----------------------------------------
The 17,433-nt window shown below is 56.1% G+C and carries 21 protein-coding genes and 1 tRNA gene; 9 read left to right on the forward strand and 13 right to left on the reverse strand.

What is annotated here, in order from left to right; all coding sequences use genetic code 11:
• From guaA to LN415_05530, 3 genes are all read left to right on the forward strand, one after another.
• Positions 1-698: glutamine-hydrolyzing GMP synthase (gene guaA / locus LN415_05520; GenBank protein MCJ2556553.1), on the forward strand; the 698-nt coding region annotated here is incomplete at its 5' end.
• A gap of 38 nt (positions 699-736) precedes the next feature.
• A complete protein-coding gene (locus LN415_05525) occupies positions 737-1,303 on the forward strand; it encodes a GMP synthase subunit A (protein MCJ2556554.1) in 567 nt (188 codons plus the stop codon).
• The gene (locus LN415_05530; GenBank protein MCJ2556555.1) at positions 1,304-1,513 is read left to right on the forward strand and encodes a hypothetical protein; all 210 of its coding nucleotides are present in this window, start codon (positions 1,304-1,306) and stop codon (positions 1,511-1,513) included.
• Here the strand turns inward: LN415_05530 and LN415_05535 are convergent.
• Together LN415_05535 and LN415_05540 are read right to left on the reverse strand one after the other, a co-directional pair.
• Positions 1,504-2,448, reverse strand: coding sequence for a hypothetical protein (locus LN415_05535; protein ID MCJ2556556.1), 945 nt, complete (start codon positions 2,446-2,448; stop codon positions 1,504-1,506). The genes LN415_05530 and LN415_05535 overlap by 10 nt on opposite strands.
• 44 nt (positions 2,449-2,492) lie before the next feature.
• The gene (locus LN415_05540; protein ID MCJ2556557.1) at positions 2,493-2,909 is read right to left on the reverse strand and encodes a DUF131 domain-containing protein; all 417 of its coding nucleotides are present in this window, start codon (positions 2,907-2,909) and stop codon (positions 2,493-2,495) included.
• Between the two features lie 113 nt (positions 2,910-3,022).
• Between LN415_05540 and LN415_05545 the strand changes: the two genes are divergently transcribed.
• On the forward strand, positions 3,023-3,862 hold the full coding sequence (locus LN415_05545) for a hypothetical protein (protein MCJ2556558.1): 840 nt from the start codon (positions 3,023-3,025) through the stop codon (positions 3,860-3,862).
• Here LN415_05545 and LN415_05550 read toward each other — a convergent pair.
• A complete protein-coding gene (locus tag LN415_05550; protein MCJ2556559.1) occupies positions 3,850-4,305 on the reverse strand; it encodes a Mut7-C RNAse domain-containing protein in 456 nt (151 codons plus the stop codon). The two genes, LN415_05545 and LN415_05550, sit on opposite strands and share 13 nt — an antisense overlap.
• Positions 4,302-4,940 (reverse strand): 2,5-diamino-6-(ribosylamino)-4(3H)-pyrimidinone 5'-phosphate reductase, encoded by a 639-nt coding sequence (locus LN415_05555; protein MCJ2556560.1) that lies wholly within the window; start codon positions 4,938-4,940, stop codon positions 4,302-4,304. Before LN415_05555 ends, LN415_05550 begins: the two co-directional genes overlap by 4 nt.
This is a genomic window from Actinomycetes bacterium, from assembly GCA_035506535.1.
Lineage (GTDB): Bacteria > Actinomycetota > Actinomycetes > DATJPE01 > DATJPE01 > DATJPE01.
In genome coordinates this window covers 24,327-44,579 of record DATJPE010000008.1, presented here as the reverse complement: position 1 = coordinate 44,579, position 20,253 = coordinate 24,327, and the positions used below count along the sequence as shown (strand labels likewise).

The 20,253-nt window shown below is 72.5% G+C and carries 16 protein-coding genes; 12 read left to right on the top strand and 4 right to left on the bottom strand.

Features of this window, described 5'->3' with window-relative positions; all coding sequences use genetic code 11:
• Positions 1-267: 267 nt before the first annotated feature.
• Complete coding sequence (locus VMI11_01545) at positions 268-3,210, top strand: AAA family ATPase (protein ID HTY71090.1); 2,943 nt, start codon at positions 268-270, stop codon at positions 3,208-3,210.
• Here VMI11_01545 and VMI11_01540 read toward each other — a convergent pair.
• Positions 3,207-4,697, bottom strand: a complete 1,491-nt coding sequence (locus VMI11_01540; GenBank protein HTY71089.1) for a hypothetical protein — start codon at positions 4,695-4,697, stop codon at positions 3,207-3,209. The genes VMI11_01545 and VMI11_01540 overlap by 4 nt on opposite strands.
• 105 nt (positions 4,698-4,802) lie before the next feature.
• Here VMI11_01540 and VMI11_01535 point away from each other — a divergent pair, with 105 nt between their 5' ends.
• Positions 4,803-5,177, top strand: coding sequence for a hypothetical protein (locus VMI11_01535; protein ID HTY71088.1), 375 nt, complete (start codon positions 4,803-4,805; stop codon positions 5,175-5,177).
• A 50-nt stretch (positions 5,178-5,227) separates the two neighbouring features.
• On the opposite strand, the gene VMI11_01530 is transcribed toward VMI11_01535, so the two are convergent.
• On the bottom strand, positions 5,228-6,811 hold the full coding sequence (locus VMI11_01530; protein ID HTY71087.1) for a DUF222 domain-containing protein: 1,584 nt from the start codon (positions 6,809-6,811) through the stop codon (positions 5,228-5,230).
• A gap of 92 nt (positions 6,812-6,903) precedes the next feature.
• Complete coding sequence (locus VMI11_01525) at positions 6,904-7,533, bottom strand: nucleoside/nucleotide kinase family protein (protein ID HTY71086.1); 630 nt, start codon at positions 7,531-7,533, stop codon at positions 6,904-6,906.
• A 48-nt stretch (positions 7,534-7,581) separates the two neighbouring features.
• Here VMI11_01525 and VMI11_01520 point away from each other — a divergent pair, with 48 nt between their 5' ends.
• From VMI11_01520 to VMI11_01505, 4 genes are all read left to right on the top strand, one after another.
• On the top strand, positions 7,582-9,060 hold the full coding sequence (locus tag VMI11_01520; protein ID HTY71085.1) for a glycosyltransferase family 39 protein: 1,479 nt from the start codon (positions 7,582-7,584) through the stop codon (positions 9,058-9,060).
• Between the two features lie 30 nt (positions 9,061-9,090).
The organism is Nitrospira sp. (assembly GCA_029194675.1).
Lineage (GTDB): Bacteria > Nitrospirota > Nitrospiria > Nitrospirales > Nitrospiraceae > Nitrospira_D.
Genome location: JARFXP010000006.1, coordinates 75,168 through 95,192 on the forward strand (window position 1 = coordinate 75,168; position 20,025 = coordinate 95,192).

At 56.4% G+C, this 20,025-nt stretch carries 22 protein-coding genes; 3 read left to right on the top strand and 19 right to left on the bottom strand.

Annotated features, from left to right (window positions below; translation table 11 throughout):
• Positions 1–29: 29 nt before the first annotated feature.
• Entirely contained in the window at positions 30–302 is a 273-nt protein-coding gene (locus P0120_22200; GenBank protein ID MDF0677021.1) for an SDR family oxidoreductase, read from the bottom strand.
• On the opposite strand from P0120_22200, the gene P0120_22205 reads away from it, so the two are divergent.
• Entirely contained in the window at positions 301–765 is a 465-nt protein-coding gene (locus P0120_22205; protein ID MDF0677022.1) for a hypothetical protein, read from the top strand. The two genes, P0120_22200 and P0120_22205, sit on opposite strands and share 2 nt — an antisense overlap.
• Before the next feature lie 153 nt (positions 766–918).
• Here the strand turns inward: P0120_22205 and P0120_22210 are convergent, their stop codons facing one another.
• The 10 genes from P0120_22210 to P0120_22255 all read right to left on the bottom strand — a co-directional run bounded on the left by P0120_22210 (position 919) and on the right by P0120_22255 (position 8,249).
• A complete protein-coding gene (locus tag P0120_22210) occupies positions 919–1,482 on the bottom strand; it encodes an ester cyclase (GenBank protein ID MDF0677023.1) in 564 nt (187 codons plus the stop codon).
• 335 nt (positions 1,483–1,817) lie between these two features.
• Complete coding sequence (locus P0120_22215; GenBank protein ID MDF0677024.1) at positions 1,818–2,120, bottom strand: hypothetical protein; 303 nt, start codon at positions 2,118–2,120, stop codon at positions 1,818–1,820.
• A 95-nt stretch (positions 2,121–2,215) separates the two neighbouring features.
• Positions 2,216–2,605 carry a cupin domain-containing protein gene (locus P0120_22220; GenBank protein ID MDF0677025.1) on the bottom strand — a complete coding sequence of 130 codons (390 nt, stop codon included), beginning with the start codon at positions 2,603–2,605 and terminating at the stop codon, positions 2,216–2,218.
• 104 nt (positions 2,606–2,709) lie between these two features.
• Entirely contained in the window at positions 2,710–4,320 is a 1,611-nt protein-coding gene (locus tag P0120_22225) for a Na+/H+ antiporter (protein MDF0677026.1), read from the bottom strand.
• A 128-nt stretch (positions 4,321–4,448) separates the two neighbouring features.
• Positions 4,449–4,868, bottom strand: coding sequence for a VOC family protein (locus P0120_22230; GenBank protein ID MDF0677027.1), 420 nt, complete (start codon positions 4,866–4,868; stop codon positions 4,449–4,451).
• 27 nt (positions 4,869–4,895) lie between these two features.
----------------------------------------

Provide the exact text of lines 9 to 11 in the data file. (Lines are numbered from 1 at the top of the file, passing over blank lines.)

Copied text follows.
• Together LN415_05535 and LN415_05540 are read right to left on the reverse strand one after the other, a co-directional pair.
• Positions 1,504-2,448, reverse strand: coding sequence for a hypothetical protein (locus LN415_05535; protein ID MCJ2556556.1), 945 nt, complete (start codon positions 2,446-2,448; stop codon positions 1,504-1,506). The genes LN415_05530 and LN415_05535 overlap by 10 nt on opposite strands.
• 44 nt (positions 2,449-2,492) lie before the next feature.